Full disclosure: This is the second draft of this introduction.
The first draft featured a more detailed cataloging of ‘theories’ (to be kind) that were bandied about the Internet in March and April about Captain Marvel’s box office reception and reporting, about the film’s relationship with movie review aggregator sites, and the effect its public reception and regard for its star Brie Larson would have on the Marvel Cinematic Universe moving forward.
These ‘theories’ (again, to be kind) and dialogue continued into May, when Carol Danvers/Larson’s role in Avengers: Endgame was revealed to be relatively brief and limited only to the film’s early and late minutes.
But a funny thing happened on the way to Captain Marvel being some sort of tipping/turning point in the domestic and worldwide regard for the MCU…
… that is to say, nothing happened.
At least nothing that we can’t regard as entirely positive.
So it seems silly to rehash those details now. We’re also going to resist the urge the call-out those who dealt in it.
No one reading this needs to be reminded of both the critical embrace and the record-setting performance of Endgame, which may still have enough legs to catch Avatar as the all-time global box office champ.
And now Spider-Man: Far From Home is being embraced again by critics and the public all over the world and early box office returns suggest Marvel and Sony may have the first $1 billion dollar Spider-Man movie on their hands.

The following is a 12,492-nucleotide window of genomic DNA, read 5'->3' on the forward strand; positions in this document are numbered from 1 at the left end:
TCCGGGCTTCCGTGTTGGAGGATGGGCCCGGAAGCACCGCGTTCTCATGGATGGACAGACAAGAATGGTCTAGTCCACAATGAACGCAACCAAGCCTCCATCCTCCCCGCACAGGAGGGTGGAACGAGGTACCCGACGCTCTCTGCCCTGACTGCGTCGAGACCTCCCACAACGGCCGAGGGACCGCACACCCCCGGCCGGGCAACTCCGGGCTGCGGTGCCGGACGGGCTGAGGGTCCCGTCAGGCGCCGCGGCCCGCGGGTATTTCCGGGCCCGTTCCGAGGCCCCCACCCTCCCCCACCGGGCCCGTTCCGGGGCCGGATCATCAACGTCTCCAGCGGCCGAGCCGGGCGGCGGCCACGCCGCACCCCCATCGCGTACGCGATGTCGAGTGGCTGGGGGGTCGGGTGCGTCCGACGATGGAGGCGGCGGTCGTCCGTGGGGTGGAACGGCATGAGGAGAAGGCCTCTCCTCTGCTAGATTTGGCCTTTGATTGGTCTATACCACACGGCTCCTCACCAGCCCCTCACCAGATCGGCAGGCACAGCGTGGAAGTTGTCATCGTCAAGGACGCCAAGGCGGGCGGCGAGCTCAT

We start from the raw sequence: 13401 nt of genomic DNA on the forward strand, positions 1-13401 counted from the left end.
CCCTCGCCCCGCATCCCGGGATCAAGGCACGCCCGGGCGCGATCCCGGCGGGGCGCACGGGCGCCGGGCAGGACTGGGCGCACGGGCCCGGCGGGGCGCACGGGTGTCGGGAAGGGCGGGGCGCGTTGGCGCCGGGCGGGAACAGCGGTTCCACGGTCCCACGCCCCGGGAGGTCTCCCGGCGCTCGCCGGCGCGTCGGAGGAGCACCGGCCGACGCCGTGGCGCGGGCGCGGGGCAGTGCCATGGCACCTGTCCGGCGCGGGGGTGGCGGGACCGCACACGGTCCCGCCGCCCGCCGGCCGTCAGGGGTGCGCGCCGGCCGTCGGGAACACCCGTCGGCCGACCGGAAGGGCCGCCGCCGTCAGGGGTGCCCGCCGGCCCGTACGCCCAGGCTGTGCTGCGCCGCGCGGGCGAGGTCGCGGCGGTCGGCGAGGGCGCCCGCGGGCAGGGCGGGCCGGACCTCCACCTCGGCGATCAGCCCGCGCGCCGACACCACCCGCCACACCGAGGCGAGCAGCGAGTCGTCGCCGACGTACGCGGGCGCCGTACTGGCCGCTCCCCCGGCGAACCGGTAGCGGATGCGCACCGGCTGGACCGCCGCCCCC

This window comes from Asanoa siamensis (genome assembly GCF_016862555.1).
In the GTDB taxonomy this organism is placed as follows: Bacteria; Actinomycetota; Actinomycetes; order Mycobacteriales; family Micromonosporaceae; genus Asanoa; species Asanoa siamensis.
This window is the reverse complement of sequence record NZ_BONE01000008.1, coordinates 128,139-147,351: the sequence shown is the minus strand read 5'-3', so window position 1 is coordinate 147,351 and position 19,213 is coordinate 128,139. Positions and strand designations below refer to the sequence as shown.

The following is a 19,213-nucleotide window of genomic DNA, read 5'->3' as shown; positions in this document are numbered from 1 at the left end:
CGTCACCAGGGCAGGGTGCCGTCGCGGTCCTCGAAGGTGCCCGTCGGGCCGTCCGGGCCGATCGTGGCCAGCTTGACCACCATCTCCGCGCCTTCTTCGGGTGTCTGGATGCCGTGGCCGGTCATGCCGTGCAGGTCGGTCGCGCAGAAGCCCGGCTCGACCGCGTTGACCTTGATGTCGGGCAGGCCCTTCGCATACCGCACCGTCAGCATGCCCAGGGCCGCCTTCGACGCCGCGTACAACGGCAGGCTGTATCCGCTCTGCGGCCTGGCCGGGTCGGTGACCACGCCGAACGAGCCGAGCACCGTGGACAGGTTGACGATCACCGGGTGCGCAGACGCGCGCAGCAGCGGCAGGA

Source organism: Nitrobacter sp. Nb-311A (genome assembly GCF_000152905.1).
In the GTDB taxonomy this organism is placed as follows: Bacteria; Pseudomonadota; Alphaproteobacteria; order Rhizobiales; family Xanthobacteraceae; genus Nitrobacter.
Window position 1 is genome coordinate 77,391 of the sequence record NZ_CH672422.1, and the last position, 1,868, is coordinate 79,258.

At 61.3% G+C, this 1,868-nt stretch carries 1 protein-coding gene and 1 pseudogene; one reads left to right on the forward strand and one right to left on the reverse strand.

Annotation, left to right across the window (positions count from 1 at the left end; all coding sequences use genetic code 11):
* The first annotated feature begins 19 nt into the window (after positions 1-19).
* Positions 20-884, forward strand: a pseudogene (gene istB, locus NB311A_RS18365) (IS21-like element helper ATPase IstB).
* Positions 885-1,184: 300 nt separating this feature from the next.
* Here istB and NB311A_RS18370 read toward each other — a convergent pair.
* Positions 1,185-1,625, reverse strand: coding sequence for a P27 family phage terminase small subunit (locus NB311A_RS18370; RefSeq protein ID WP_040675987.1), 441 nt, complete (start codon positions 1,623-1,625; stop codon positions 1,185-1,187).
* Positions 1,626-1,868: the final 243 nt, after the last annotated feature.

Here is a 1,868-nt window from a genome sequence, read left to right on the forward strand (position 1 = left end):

So yeah, things seem only trending up, which is a tough place to go when you’re already on the top of your industry.
But it’s actually none of these obvious things showing the MCU is still thriving that should be the takeaway about Marvel Studios own regard and plans specifically for Captain Marvel moving forward. That came in the film’s second and last credit scene, and if you’ve seen it you know it’s a big MCU deal.
As we previously detailed, Marvel Studios played a subtle trick on us. In both tone and dialogue from the very first trailer to the film’s final scene, they left a trail of breadcrumbs for us all about the true nature of Nick Fury and Maria Hill.
So subtle, in fact, they could have left the second credits out of the movie entirely if they chose and few moviegoers would be any the wiser. So subtle that the film could have been easily edited in post-production to pick up the breadcrumbs before any of us got to see them at all.
Why is this important to know?
Simple - it means Marvel Studios had ample time to change course in terms of how to move forward in the face of the public reception and perception of Captain Marvel … and didn’t.
It means they’re moving full-steam ahead.
It means Marvel Studios doesn’t have any second thoughts about establishing Carol, the Skrulls, and Nick Fury’s seeming new role as galactic-level guardian as a significant part of the future of the MCU … perhaps the most prominent part of the future of the MCU.
Kevin Feige and Marvel Studios had months to study the box office figures; months to analyze the social media data; months to absorb the literal cottage industry of critical YouTube videos of Captain Marvel that emerged; months to consider who they wanted to move forward with and how.
And what did they do?
They’re purposely, firmly and surprisingly signaling to us all in a Spider-Man movie of all places that Carol Danvers/Brie Larson, Talos, the Skrulls and the Kree and the cosmic conflict that Captain Marvel introduced is a centerpiece of the MCU’s future.
In other words, Captain Marvel was a hit, plain and simple, and nothing has happened to give Marvel any pause or cause to reconsider what was plain to see.
Although we’re sure on some corners on the Internet, the rabbit hole is just being dug deeper.